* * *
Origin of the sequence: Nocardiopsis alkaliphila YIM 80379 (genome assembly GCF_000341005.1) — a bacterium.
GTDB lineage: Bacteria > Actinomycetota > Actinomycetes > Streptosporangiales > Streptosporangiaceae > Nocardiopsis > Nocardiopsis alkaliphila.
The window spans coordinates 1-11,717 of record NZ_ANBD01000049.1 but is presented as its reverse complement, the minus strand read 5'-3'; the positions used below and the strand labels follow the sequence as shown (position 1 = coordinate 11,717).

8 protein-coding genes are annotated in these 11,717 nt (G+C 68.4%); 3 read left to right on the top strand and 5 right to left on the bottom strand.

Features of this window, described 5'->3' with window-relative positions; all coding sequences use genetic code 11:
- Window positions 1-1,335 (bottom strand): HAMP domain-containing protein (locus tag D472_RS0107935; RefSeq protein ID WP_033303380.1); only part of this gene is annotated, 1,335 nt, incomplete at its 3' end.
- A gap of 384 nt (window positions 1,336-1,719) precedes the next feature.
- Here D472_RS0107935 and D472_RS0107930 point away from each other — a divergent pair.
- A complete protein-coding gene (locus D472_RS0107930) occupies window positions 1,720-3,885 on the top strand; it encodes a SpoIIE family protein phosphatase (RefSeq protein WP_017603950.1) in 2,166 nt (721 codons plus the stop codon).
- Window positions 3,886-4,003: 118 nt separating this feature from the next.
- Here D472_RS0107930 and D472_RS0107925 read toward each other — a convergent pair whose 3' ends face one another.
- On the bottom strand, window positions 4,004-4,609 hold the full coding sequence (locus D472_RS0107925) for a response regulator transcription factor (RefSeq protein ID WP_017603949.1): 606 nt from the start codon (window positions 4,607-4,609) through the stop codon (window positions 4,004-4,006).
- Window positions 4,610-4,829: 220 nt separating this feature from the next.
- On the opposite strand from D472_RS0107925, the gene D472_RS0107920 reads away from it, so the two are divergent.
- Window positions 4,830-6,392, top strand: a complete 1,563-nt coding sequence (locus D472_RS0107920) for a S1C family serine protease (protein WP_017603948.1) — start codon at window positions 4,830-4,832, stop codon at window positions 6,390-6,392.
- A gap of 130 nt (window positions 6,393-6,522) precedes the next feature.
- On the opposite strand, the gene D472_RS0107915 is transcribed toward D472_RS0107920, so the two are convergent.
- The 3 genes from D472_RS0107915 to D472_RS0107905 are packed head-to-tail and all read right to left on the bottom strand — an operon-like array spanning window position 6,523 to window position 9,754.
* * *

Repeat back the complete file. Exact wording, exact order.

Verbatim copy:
Origin of the sequence: Nocardiopsis alkaliphila YIM 80379 (genome assembly GCF_000341005.1) — a bacterium.
GTDB lineage: Bacteria > Actinomycetota > Actinomycetes > Streptosporangiales > Streptosporangiaceae > Nocardiopsis > Nocardiopsis alkaliphila.
The window spans coordinates 1-11,717 of record NZ_ANBD01000049.1 but is presented as its reverse complement, the minus strand read 5'-3'; the positions used below and the strand labels follow the sequence as shown (position 1 = coordinate 11,717).

8 protein-coding genes are annotated in these 11,717 nt (G+C 68.4%); 3 read left to right on the top strand and 5 right to left on the bottom strand.

Features of this window, described 5'->3' with window-relative positions; all coding sequences use genetic code 11:
- Window positions 1-1,335 (bottom strand): HAMP domain-containing protein (locus tag D472_RS0107935; RefSeq protein ID WP_033303380.1); only part of this gene is annotated, 1,335 nt, incomplete at its 3' end.
- A gap of 384 nt (window positions 1,336-1,719) precedes the next feature.
- Here D472_RS0107935 and D472_RS0107930 point away from each other — a divergent pair.
- A complete protein-coding gene (locus D472_RS0107930) occupies window positions 1,720-3,885 on the top strand; it encodes a SpoIIE family protein phosphatase (RefSeq protein WP_017603950.1) in 2,166 nt (721 codons plus the stop codon).
- Window positions 3,886-4,003: 118 nt separating this feature from the next.
- Here D472_RS0107930 and D472_RS0107925 read toward each other — a convergent pair whose 3' ends face one another.
- On the bottom strand, window positions 4,004-4,609 hold the full coding sequence (locus D472_RS0107925) for a response regulator transcription factor (RefSeq protein ID WP_017603949.1): 606 nt from the start codon (window positions 4,607-4,609) through the stop codon (window positions 4,004-4,006).
- Window positions 4,610-4,829: 220 nt separating this feature from the next.
- On the opposite strand from D472_RS0107925, the gene D472_RS0107920 reads away from it, so the two are divergent.
- Window positions 4,830-6,392, top strand: a complete 1,563-nt coding sequence (locus D472_RS0107920) for a S1C family serine protease (protein WP_017603948.1) — start codon at window positions 4,830-4,832, stop codon at window positions 6,390-6,392.
- A gap of 130 nt (window positions 6,393-6,522) precedes the next feature.
- On the opposite strand, the gene D472_RS0107915 is transcribed toward D472_RS0107920, so the two are convergent.
- The 3 genes from D472_RS0107915 to D472_RS0107905 are packed head-to-tail and all read right to left on the bottom strand — an operon-like array spanning window position 6,523 to window position 9,754.